The company plans to seek Food and Drug Administration approval for an AI product, which is being tested at Mayo, to detect a weak heart pump so that it can make it available to other healthcare organizations.
"Our goal to bring many algorithms to market and create a library of ECG-based algorithms," said David McMullin, chief business officer at Anumana and nference, during the media briefing.
Anumana recently completed $25.7 million in series A financing led by founders nference and Mayo Clinic along with Matrix Capital Management, Matrix Partners and NTTVC.
Lucem Health, backed by Commure, a General Catalyst portfolio healthcare technology company, will focus on ingesting and connecting the remote patient telemetry devices with the algorithms developed by Mayo Clinic and partners. The company also will help Mayo integrate diagnostic insights generated by these algorithms into clinical workflows.
"The idea here is to connect devices with powerful algorithms and deliver the insights to the right place, right time and right context," said Sean Cassidy, CEO of Lucem Health.
The startup completed $6 million in series A financing led by founders Mayo Clinic and Commure.
Mayo Clinic has pushed ahead with several initiatives to harness patient data to develop digital innovations. The hospital inked a 10-year strategic partnership with Google in 2019 to accelerate its work in AI, analytics and digital health tools. The two organizations announced in October a new initiative to use artificial intelligence to improve radiation therapy planning for cancer care.
Other health systems and hospitals also are pursuing projects to collect and analyze patient data.
Some of the biggest names in healthcare including Tenet Health, Providence and CommonSpirit Health launched a new startup to pool and analyze patient data for research and drug development.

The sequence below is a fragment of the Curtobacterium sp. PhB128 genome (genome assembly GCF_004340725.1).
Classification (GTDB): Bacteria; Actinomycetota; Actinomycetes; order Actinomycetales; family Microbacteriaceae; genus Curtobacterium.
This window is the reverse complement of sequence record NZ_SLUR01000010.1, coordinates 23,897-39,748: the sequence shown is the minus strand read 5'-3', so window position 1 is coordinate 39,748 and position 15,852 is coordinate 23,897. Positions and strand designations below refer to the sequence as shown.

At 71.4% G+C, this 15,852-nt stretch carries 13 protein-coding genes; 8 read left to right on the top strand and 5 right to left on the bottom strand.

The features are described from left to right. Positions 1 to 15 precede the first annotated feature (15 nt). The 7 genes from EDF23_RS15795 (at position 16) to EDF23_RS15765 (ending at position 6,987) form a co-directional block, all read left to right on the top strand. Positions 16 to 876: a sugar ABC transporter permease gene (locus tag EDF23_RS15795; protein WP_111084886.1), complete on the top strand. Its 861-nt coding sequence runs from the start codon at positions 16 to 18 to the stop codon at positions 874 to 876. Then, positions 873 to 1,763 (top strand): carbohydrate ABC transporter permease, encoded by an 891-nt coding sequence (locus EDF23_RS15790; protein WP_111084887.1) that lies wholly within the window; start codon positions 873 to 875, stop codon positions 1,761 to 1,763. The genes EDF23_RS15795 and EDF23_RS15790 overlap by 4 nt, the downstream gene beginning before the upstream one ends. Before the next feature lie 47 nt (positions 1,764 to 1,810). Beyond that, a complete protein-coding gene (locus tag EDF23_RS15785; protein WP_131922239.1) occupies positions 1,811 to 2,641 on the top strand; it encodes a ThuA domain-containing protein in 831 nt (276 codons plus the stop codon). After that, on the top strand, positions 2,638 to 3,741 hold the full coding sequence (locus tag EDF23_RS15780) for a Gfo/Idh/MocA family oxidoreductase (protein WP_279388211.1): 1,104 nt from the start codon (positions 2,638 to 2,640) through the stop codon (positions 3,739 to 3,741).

Capitalizing on health systems' troves of patient data, 14 health systems are backing the new company, called Truveta. Among the backers are AdventHealth, Advocate Aurora Health, Baptist Health of Northeast Florida, Bon Secours Mercy Health, Hawaii Pacific Health, Henry Ford Health System, Memorial Hermann Health System, Northwell Health, Novant Health, Sentara Healthcare and Trinity Health.
Some of these partnerships, such as the tie-up between Google and Ascension, have faced scrutiny over patient privacy and the use of medical data.
There are also rising concerns about bias in medical algorithms that are built on data from a narrow population of patients, such as from a single health system.
Mayo plans to test its algorithms on diverse populations, Halamka said.
Researchers at Mayo Clinic also are developing a framework, what Halamka called a "universal nutrition label for AI algorithms," that will disclose the sources and types of data used to develop its AI products.
"I hope that Mayo Clinic with collaborators can lead the country and the world to develop a standard methodology to label every AI algorithm in healthcare," Halamka said.